BY MICHAEL TOLAND & FRED MILLS

As Dr. Toland pointed out in his “Throwing Horns” metal roundup recently, ”the New York trio’s second LP found its patented blend of thrashing doom and jazzy dub in almost bifurcated form, with neither side of the band’s coin rubbing up against the other.  Undertow has the deep-dub hallmarks of a Bill Laswell production, and it also features a couple of the extended Laswell family intimates, Henry Rollins (vocals on two tracks) and John Zorn (sax on one of them). Yet guitarist Andy Hawkins, bassist Gabe Katz, and drummer Ted Epstein never surrender their stage in terms of their blistering jazz/skronk/hardcore approach to music making. Whether serving up a Bad Brains-worthy thrash epistle (“Atomic Whip”), a luminous meditation in the key of the aforementioned dub (“Watch Yer Step”), an improv-powered wall of noise (“Wailing Wall,” which justifies its title), or even a quick jazz-sax freakout (Zorn’s 2-minute appearance, “Purged Specimen,” may be brief, but it’s brutal), Blind Idiot God makes the most of its four vinyl sides.

And if you’re looking for some good old fashioned late-period Black Flag-meets-Rollins-Band, uh, boogie (term used loosely), there’s a long and a short version of the appropriately titled “Freaked,” from the Alex Winter film. Hank, we love the spoken word, but seriously, your rock audience needs you, and Blind Idiot God would be the guys to help you deliver the goods once again.

Sigh. 1989 was such a different time. At any rate, this 2017 remaster for double vinyl is essential uneasy listening. Grab it on sight. (—Fred Mills)

***

A baker’s dozen years since its last platter Cyclotron, Blind Idiot God came stomping back in 2015 with Before Ever After, a double LP that displayed the NYC instrumental trio at its BIGgest.

On the album, although joined by a new rhythm section, guitarist Andy Hawkins stays the course of the past three decades of his singular career, keeping one foot in amp-melting doom and the other in airplane-hangar dub.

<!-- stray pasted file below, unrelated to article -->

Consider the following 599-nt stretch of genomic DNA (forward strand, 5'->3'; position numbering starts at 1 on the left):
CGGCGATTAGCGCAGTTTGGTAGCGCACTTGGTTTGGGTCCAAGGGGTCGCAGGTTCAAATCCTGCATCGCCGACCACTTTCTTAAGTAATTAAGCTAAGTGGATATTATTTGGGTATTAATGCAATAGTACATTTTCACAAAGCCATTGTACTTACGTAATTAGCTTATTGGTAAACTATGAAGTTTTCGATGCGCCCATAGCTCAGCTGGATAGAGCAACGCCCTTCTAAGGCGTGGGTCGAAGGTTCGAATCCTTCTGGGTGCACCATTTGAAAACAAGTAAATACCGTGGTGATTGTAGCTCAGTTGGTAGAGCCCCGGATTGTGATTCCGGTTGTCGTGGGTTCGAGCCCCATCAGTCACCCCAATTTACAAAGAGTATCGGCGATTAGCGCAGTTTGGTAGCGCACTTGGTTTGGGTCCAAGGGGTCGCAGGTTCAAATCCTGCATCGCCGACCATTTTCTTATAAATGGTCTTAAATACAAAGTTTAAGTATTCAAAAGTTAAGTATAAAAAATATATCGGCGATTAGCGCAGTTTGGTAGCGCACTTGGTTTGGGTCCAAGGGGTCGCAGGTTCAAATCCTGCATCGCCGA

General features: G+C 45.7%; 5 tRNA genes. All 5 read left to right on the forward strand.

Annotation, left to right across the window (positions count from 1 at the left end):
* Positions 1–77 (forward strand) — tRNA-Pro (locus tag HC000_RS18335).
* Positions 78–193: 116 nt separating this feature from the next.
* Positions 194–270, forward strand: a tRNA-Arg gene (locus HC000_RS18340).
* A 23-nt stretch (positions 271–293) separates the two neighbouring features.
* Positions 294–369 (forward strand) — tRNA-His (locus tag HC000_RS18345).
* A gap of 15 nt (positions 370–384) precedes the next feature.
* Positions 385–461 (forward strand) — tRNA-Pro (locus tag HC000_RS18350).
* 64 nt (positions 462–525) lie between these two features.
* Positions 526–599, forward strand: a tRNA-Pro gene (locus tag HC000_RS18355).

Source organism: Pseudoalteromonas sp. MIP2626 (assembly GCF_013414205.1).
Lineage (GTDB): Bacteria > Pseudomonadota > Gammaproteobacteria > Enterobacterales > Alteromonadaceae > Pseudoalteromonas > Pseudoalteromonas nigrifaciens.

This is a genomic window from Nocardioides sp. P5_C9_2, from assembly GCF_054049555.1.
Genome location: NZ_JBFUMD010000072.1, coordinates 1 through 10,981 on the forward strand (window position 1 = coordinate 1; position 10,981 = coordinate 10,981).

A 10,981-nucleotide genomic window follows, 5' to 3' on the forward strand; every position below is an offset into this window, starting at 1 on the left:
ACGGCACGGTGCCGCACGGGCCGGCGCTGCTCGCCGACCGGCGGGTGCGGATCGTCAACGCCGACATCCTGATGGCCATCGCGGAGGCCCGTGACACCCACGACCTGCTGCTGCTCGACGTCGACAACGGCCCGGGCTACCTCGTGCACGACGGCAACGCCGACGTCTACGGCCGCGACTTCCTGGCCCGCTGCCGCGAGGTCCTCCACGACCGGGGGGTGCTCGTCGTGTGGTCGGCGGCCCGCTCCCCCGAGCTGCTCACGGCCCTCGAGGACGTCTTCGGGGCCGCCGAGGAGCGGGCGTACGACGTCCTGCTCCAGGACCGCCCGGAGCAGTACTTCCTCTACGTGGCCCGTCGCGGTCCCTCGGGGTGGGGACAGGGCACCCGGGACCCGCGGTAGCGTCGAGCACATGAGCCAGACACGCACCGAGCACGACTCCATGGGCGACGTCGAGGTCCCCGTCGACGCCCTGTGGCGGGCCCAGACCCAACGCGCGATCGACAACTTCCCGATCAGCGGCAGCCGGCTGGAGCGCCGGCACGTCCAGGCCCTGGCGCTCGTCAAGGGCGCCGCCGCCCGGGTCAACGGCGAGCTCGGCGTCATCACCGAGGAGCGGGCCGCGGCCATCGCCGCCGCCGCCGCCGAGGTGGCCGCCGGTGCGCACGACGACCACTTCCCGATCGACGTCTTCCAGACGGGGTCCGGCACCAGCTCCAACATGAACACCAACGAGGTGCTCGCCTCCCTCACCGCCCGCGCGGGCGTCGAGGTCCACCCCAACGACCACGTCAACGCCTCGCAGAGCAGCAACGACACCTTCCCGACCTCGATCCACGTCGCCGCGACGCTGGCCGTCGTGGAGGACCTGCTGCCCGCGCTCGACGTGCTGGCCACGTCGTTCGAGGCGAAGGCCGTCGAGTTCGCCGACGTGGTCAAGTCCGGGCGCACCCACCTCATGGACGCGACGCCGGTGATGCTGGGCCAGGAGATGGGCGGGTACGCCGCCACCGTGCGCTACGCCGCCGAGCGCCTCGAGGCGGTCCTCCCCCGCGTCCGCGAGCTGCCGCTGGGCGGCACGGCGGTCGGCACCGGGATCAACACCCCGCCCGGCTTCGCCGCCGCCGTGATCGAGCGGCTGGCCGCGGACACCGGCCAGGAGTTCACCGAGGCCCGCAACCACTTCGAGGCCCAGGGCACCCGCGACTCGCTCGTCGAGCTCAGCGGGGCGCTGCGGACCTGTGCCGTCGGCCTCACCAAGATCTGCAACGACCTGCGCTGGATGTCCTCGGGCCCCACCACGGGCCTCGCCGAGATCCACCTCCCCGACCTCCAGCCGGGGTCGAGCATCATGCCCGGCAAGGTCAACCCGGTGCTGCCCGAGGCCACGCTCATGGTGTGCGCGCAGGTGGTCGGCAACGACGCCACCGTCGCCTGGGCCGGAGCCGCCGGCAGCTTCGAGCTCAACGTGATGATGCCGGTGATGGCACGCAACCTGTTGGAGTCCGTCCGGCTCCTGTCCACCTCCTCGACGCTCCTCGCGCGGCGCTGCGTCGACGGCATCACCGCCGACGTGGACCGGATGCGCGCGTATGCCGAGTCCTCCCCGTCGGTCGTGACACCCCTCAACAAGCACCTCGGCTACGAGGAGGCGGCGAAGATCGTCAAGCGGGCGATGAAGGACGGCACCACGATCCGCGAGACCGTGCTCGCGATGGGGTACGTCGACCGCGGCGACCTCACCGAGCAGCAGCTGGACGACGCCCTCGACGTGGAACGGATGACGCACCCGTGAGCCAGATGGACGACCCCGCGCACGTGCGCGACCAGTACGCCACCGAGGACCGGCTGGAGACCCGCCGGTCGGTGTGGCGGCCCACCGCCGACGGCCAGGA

As Hawkins terrifies his amp and bass/drums bash and crash, “Earthmover,” “Strung” and the appropriately-titled “Under the Weight” rumble like a Brontosaurus across the rubble of a fallen city, crushing debris underfoot as its stomach growls. On the other side of the bent coin, “Ramshackle,” “Shutdown” and “High and Mighty” skank through the dust as it settles, letting a little sunlight echo through the destructive aftermath. Not everything is quite so direct, however. “Voice of the Structure” alternates between spacy swirl and heavy pound, while “Barrage” fractures its rhythm in a manner not dissimilar to postpunk. “Fub” takes the band to the next level of development, its light-on-its-feet feel full of jazzy lightning and improv thunder.

Brandishing its weaponry with power and grace, Before Ever After both reclaims the legacy of Blind Idiot God and paves the way for its next epoch. (—Michael Toland)

 

 

 

 

 

 

U-MEN – U-Men (3LP box)

Album: U-Men Box (3LP)

Artist: U-Men

Label: Sub Pop

Release Date: November 03, 2017

www.subpop.com

The Upshot: Crucial pre-history of the Northwest alt-rock scene, and a fascinating snapshot of an underrated but powerful, noisy, charismatic band. Warning: no grunge here.

 

BY FRED MILLS